When your thought patterns rub up against those of your teenager, you can either take it personally and get upset yourself, or you can use it as an opportunity to help bring healing and a new perspective to your child.

Teens get angry for a number of reasons; from fear, feelings of injustice, insecurity, loneliness, overactive hormones, lack of sleep, peer bullying, a growing need for independence and just trying to make sense out of life. Parents get angry when their teens behave in ways that aren’t appropriate or if they feel their children aren’t showing them proper respect. If parents don’t understand that their teenager’s anger may be about something totally separate from them, they might go about lighting the fuse in the dynamite by reacting too harshly. So, guess which party needs to “man up” and defuse the situation?

You don’t have to throw up your hands in resignation and despair if you’re dealing with an angry child. Here are four powerful techniques you can use to defuse anger—practical steps that actually work in the real world.

1) Be a Model. Many times in the heat of anger a person realizes they’re going too far, but they don’t know how to back off and cool down. It’s an important ability for either party, but it is learned by the parent modeling it to their children. For instance, when talking to a child who is angry, try to look for a way to identify with him. If he accuses you of not understanding, say something like, “You’re right. I didn’t listen well enough. I was wrong. Tell me again.” What this shows them is what it looks like to cool down, step back, and say, “I was wrong.” One of the most important things to remember is that feelings aren’t something you can control or necessarily reason with. You can’t argue them away, even if you are completely right. In fact, the more right you are about the other person being wrong, the more angry they will get. If a pot is boiling over on the stove, telling it to cool off doesn’t help. You have to turn down the heat and let it cool. The “stand your ground” drill sergeant approach of “yelling and telling” doesn’t work. That just models shouting and will turn your home into an unending scream fest as your teenagers gain the confidence to respond in kind. Correcting an angry teen with equal or greater anger is like throwing gasoline on a raging fire. Instead, remain calm. Spend time listening and trying to get an idea of what they really want. Remember that anger is a symptom—so don’t try to beat it, treat it or cover it up. Find the disease—the disappointment that is driving the anger, and focus on dealing with that.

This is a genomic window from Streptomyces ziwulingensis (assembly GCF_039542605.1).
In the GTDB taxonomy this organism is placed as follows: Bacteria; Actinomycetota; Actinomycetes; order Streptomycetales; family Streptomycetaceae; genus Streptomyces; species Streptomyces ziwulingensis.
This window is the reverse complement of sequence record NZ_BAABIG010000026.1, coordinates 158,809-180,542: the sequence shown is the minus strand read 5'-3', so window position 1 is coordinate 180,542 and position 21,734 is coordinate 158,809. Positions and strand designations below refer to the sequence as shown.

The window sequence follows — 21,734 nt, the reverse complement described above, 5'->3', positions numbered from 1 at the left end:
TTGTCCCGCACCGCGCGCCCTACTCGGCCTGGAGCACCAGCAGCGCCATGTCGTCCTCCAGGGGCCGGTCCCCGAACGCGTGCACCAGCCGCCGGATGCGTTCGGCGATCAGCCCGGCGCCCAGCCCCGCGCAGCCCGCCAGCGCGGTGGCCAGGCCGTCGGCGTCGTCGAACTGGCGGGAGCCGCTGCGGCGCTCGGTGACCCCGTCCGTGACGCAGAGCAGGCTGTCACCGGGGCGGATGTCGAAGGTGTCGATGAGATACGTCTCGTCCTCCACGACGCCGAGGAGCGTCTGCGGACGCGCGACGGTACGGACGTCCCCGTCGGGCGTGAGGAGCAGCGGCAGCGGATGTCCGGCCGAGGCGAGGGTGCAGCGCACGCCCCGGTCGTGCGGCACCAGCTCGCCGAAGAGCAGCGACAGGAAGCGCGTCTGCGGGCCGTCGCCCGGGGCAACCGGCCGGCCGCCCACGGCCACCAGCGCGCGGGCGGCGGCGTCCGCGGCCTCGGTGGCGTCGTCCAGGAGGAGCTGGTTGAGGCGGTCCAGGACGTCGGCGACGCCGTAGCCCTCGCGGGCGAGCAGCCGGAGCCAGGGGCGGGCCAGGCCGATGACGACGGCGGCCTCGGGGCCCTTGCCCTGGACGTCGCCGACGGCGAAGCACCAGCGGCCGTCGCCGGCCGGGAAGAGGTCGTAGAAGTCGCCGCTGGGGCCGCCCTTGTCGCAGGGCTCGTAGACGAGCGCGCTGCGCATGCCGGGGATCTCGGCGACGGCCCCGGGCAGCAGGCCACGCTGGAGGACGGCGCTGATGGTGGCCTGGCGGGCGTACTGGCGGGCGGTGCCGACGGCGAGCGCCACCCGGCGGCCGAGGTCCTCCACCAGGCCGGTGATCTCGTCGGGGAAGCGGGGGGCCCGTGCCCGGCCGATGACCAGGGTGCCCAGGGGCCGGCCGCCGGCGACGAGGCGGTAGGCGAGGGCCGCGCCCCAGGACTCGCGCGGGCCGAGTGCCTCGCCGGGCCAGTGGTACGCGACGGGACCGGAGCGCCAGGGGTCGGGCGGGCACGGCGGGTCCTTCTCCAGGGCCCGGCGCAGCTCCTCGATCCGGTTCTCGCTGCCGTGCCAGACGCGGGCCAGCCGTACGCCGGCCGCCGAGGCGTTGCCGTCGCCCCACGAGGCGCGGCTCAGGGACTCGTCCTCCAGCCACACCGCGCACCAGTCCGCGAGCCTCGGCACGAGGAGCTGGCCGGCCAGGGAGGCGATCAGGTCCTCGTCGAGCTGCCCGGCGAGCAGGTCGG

2) Make Your Home a Respite.

Kids enter a jungle when they walk out the front door. School has always been a tough place. Today the bullying is far worse than ever, in and out of school through online chat rooms, cell phone texting, and social networks like Facebook and Twitter, where insults can reach the teen (and the world) wherever they are. So, in your homes you can show your teens that even if they’re upset with you, or the whole world seems to be upset with them, you still love them and accept them unconditionally. When you’ve seemingly become the focus of their anger, it can really cut against your grain personally, but you need to wear your parent hats and avoid being defensive. In fact, don’t even try to quash their anger. If you do, they may well try to seek other ways to deal with their frustration, like drinking or taking drugs to cover up having to think about it. Rather, having a safe place to “blow off steam” and talk about it allows them to process what they’re feeling. After all, they probably aren’t even angry at you, they’re just taking it out on you because you are a convenient target. This is the heart of the reason why conflict provides the opportunity to strengthen and deepen the relationship. If it is handled correctly, with caring and without defensiveness, it gives you an opportunity to talk and to lift them up — to be on their side. You can also share the inappropriateness of shifting their anger to attacking the ones they love. And each time they are upset, they’ll be less explosive because they’ll know they can safely come to you to talk about it.